And more growth can be attributed to the new aggressive discounters – the pound stores, the bigger retailers developing smaller footprints and formats for convenience stores, the rise in vap shops, craft and creative and the explosion in café culture.

It's great to see so much improvement and positivity, and working quietly in the background, open all hours and serving the local community, you’ll find the local Grocer.


Scotland - it’s in our Spirit


And for once I’m not talking Whisky or Harris Gin.

Alongside the likes of Uganda, Bolivia and India, Scotland is included in the prestigious Rough Guides top 10 countries to visit in 2017. Global visitors are told to expect whisky, wildlife, a warm welcome and the opportunity to experience the most recent addition to the nation’s tourism offer – The North Coast 500.

Cast your minds back to Scotland 2014, seems like an age away now – The Bannockburn Homecoming, Glasgow’s Commonwealth Games, the Ryder Cup and then the Independence Referendum. For a year Scotland was the noisiest and most electric nation on the planet and I think we can start to get some of that Spirit back in 2017.

Our towns and cities need to be geared up to welcome more visitors and to collaborate together to create authentic journeys and experiences that will help drive economic success. We should take great pride in the fact we have some of the best scenery, destinations, towns and cities, heritage, culture and food and drink in the world. Too often we take all this for granted. Look at what Paisley, Perth, Aberdeen and Dundee are all working on in terms of Culture Bids – all of this will add new colour and spark to already exciting places. Glasgow and Edinburgh can already compete with any global city destination – for culture, connectivity, creativity, heritage and hospitality.

The Spirt of Scotland campaign is still running globally and businesses, destinations and events can all still tap into this platform - Spirit.

Visit Scotland also has its free web listing - Visit - and last year more than 20 million visitors used this website to find out about accommodation, food and drink, activities, festivals and events. It’s a fantastic and cost effective way to promote your towns and businesses, both nationally and globally.

Furthermore, 2017 is the Year of History, Heritage and Archaeology

The opportunities to engage with this theme year are significant, given that Scotland more or less invented the modern world.  

From Britain’s first Capital City up in Orkney to the string of castles, monuments and ancient battlefields in the Scottish Borders, Scotland has a depth of assets and a story to tell that makes us the envy of the world.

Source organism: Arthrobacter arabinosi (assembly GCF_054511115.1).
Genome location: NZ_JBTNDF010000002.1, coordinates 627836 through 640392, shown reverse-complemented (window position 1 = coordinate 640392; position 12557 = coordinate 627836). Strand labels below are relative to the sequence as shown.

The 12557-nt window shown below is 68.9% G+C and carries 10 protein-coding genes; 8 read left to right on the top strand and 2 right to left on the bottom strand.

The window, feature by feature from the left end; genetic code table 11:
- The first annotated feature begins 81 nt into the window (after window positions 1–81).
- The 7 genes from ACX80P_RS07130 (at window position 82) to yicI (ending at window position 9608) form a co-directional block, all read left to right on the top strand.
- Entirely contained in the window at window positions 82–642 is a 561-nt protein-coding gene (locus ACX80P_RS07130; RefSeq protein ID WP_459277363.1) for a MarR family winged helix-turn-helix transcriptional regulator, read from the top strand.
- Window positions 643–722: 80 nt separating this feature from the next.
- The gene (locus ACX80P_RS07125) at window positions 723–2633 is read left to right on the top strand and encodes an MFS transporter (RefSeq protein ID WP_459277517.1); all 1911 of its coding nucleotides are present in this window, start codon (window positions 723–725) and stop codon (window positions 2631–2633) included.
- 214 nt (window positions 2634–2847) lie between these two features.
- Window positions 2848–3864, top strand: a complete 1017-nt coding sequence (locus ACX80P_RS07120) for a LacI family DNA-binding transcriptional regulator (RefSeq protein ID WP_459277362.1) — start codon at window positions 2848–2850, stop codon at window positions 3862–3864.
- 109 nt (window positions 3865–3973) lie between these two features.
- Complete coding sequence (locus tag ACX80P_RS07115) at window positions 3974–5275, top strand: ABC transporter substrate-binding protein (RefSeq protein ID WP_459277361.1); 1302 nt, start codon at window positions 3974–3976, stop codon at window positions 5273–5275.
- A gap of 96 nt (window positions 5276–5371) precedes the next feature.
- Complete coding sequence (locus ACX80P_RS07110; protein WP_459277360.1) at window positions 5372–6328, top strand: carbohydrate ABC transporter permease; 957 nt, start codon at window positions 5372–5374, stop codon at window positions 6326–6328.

So let’s engage, and showcase the best of Scotland to locals and international visitors alike, the towns and cities that drove international inventions and created our industrial revolution. Come to Greenock to learn about James Watt and the steam engine, or to Paisley to learn about weaving, textiles and sanitation, Dundee for jute, jam and journalism. Helensburgh can curate John Logie Baird’s television, Edinburgh can tell you about Alexander Graham Bell’s telephone, and Ayrshire on Alexander Fleming and penicillin. Kirkcaldy is home to Adam Smith the father of modern economics, Dunfermline was the birthplace of the industrialist and philanthropist Andrew Carnegie.

We can tell the world of the story of the Enlightenment and showcase some of the best educational facilities and universities in the world.

We can also show how social pioneers like Robert Owen (Welsh social reformer) developed systems of fairness that the world is crying out for today. The outstanding world Heritage site in New Lanark is a testament to social progress.

It’s also the Chinese Year of the Rooster – Romance, Luck and Personality.

We have Romance and Personality in abundance and we can make our own luck this year.

Let's get back into the Spirit, and aye, have a whisky or gin as the year unfolds.


Scotland's Towns and Retail - from Turmoil to Turnaround?


In this blog for the Local Data Company, STP Chief Officer Phil Prentice discusses trends emerging in Scottish retail emerging from the LDC and Institute for Retail Studies (University of Stirling) Scottish Retail Report (2016).


Retail is a very important sector to the wider Scottish economy – there are more than 20,000 businesses, 250,000 jobs and it’s a £7bn market. 

2016 has been an interesting year to say the least. With all of the noise and turmoil its only understandable that some things will have slipped under the radar; one of these has been the story of signs of green shoots in our town centres and in evolving retailing trends.

The 4th LDC and Institute for Retail Studies (University of Stirling) Scottish Retail Report (2016) delivered a number of interesting and positive trends.

First of all it was good to see the downward trajectory of vacant units in shopping centres and town centres - very often this measure is used as a barometer of the health and vibrancy of a place. There is still too much retail space which needs to be replaced with more relevant uses, but this is a start.